I was reading the other day in Matthew Fox's book The Hidden Spirituality of Men (why? a topic for another blog post, certainly) and I came across this quote of D.H. Lawrence:
"What a catastrophe, what a maiming of life when it was made a personal, merely personal feeling, taken away from the rising and setting of the sun, and cut off from the magic connection of the solstice and the equinox! This is what is the matter with us, we are bleeding at the roots, because we are cut off from the earth and sun and stars, and love is a grinning mockery, because poor blossom, we plucked it from its stem on the tree of life, and expected it to keep on blooming in our civilized vase on the table."
I read it and then went back to the attribution. D.H. Lawrence? Really? Must be some other D.H. Lawrence, not the D.H. of Lady Chatterly and Women in Love. But then I thought about it. Yes, of course. To write the way he wrote, to see the way passion can capture us, demand our attention, sweep us away, he must have and love a connection to the mysteries of nature. Love is a grinning mockery when we separate it from all that is its source in the very essence and nature of the universe and expect it to stand alone in a vacuum of merely human interchange.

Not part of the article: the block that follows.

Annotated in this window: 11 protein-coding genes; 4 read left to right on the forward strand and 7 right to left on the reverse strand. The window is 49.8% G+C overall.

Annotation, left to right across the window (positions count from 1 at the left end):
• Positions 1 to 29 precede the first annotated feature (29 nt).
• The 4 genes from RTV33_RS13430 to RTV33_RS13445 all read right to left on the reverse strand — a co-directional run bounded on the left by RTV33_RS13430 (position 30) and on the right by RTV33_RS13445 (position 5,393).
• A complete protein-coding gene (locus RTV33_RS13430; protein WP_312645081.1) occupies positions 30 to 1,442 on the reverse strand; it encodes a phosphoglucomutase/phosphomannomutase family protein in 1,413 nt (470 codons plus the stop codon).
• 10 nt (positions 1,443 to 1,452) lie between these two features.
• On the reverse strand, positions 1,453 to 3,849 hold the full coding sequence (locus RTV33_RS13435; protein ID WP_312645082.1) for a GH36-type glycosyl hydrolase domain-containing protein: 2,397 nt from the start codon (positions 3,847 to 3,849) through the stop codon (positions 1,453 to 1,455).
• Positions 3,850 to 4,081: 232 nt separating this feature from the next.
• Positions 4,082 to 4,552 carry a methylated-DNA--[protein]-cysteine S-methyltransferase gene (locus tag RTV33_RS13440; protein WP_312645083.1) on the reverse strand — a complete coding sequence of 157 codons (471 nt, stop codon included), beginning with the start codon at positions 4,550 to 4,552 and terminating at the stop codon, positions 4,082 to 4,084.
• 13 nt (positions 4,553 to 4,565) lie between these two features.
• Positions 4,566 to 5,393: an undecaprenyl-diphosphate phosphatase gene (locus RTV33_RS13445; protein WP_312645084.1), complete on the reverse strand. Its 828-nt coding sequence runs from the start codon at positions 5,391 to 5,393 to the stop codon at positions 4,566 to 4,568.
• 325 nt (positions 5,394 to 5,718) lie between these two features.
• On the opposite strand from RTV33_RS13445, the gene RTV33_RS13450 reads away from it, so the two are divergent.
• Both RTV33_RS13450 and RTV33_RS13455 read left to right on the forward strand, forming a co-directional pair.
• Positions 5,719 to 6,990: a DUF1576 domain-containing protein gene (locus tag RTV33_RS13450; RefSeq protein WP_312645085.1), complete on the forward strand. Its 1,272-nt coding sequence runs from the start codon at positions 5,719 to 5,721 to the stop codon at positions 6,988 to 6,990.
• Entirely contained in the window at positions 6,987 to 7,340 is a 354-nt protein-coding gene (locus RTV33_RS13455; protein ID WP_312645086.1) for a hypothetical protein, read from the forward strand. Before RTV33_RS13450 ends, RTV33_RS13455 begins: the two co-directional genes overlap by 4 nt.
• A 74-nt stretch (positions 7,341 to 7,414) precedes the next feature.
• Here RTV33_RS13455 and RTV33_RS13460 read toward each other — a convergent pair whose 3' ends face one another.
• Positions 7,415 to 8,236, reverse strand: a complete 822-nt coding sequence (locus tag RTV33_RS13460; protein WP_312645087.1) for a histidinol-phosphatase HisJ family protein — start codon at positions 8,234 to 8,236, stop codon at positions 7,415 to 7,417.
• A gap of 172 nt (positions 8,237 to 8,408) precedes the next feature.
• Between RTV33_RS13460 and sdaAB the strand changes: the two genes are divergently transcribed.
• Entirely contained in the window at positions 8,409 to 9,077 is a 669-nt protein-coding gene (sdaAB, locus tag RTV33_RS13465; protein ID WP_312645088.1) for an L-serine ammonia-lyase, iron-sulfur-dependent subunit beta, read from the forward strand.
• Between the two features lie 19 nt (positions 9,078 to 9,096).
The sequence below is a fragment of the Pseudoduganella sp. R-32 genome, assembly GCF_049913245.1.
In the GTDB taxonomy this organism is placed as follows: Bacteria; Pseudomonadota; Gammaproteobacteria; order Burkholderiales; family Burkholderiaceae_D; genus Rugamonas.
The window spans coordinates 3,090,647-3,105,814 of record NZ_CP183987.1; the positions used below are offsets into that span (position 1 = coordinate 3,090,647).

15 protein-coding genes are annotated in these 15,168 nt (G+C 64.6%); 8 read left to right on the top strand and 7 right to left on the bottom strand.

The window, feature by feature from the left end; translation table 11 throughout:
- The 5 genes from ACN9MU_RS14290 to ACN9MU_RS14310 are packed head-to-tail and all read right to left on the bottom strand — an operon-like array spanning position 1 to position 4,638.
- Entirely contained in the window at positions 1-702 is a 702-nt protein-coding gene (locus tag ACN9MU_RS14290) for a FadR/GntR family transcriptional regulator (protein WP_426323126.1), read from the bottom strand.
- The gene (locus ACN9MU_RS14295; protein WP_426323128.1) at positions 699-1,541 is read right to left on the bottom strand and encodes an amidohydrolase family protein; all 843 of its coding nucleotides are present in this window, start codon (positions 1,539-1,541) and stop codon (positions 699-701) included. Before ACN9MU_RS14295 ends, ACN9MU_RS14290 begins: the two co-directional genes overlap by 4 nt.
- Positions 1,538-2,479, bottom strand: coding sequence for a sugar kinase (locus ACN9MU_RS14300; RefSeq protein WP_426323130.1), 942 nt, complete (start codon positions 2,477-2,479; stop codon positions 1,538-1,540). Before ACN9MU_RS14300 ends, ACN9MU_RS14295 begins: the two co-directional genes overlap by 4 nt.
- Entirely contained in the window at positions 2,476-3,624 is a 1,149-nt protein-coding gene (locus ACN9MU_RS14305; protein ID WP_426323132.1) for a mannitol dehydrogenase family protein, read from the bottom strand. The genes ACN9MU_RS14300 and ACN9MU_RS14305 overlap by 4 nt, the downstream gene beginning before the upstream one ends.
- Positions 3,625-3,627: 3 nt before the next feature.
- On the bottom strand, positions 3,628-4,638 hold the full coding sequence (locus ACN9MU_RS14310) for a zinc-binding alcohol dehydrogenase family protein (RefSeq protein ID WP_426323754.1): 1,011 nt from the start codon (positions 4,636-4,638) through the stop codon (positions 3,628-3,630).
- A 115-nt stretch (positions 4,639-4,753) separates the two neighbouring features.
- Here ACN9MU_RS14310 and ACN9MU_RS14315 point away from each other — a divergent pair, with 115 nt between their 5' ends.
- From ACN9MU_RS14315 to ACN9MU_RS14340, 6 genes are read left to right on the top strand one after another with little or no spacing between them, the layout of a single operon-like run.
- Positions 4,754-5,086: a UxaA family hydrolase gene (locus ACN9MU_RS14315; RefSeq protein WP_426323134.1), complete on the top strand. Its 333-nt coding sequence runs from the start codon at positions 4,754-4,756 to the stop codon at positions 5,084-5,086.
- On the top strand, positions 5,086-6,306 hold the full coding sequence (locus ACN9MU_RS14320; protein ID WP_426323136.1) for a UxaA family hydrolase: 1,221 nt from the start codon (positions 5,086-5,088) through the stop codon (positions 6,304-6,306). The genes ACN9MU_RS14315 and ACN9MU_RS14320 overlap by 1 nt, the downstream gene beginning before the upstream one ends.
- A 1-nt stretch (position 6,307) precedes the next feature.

It made me think of the deep wells that exist in writers and all of the interchange of ideas, thoughts and emotions that flow beneath the surface of what is actually produced and birthed in the written word. Here's to cultivating those deep wells this year as I allow the richness and the mysteries of the earth and sun and stars to open to me and to somehow dwell in the writing that I create.